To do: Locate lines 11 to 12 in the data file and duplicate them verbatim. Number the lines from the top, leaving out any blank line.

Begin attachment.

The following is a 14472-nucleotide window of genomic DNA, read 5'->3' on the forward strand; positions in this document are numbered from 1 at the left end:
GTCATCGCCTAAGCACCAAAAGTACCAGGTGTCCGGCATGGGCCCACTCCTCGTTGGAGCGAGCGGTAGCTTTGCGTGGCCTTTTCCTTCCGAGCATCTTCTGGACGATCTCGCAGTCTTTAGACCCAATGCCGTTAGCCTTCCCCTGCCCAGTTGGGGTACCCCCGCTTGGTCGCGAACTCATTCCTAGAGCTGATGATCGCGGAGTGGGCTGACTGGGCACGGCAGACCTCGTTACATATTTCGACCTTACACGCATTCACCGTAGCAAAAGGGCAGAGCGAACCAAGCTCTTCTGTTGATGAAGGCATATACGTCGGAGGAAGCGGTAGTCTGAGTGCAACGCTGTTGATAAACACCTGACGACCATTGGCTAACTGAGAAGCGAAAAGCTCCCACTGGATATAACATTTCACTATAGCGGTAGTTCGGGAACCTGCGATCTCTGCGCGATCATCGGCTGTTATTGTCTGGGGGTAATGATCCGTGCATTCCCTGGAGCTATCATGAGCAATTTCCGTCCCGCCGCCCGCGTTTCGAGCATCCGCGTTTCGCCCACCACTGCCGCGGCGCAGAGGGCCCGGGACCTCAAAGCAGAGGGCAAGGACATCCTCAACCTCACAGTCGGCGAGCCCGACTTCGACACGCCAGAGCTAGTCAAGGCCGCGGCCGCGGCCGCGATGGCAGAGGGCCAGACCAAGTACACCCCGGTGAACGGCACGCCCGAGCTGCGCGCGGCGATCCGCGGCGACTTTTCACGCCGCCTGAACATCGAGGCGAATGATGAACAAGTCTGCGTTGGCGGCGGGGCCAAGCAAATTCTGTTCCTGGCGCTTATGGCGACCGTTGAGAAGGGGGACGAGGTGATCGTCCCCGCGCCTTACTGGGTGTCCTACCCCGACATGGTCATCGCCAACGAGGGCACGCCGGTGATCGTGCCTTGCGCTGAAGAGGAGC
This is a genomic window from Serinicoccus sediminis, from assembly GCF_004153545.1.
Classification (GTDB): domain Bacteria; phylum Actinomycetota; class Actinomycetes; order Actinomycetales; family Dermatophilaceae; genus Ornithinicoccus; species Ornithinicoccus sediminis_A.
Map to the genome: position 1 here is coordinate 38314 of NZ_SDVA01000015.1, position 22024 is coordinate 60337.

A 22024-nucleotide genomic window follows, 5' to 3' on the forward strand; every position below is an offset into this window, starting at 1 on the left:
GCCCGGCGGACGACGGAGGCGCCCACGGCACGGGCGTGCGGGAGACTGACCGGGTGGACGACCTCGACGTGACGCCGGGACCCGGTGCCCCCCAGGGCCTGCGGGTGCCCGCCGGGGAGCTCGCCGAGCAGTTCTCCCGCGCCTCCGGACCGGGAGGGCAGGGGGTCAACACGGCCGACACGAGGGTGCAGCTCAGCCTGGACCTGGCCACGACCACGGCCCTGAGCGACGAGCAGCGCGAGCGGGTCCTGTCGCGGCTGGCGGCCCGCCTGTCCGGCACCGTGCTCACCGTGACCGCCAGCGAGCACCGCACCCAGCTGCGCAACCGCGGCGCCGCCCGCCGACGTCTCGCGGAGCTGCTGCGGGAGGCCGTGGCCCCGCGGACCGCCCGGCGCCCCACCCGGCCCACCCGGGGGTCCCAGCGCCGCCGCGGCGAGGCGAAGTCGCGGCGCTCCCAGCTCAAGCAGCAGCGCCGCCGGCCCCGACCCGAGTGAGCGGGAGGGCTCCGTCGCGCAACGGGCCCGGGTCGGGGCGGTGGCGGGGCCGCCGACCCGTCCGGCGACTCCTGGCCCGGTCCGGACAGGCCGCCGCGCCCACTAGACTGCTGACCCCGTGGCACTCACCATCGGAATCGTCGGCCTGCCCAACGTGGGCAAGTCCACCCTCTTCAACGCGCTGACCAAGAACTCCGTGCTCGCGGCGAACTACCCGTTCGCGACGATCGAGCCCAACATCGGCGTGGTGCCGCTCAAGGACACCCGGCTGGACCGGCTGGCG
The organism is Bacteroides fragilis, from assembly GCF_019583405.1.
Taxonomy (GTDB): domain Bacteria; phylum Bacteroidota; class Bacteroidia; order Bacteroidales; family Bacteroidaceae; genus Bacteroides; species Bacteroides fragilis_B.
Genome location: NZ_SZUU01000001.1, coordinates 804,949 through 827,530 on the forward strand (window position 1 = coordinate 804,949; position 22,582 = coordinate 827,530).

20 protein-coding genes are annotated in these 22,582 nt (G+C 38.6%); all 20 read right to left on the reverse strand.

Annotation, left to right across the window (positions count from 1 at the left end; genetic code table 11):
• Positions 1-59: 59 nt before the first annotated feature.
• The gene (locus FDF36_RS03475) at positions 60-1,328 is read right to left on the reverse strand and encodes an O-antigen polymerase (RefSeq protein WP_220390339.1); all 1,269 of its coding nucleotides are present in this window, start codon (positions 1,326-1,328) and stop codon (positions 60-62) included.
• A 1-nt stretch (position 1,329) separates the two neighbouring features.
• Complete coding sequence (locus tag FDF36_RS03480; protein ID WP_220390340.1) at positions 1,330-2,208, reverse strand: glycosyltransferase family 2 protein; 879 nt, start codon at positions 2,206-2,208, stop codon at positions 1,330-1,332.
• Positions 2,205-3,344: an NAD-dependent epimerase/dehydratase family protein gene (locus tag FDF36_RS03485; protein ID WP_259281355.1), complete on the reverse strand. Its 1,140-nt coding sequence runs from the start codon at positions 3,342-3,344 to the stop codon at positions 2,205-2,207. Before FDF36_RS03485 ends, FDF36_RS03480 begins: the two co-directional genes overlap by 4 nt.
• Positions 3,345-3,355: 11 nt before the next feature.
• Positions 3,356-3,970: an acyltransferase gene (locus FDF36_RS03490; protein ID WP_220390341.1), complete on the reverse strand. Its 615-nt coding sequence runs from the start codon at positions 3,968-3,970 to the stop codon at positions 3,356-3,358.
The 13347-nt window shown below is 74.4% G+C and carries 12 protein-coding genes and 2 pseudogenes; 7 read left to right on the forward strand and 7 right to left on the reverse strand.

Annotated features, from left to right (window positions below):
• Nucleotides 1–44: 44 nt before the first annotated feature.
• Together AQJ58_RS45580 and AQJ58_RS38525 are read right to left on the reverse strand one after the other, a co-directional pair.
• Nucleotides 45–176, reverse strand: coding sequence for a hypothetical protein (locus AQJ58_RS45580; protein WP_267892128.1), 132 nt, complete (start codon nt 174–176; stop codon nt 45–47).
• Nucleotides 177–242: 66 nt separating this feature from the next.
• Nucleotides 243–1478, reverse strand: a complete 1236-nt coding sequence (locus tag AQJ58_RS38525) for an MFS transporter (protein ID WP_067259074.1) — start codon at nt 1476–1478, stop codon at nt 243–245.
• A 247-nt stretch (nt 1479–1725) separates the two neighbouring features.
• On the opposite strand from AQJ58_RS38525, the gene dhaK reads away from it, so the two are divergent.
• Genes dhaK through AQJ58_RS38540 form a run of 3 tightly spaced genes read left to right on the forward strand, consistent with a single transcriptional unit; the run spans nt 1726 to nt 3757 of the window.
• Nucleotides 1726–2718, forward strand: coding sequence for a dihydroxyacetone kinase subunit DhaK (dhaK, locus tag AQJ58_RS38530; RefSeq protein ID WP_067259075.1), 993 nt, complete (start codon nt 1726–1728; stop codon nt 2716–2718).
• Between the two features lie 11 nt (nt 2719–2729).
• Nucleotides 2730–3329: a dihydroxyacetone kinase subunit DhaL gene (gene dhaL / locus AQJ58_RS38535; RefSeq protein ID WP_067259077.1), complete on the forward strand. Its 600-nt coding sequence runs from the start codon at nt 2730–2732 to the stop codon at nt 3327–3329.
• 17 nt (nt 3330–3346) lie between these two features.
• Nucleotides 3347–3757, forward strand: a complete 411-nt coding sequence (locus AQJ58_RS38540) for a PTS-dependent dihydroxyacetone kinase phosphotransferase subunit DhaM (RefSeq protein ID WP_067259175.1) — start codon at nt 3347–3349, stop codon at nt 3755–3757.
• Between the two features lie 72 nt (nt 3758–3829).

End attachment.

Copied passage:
20 protein-coding genes are annotated in these 22,582 nt (G+C 38.6%); all 20 read right to left on the reverse strand.

Annotation, left to right across the window (positions count from 1 at the left end; genetic code table 11):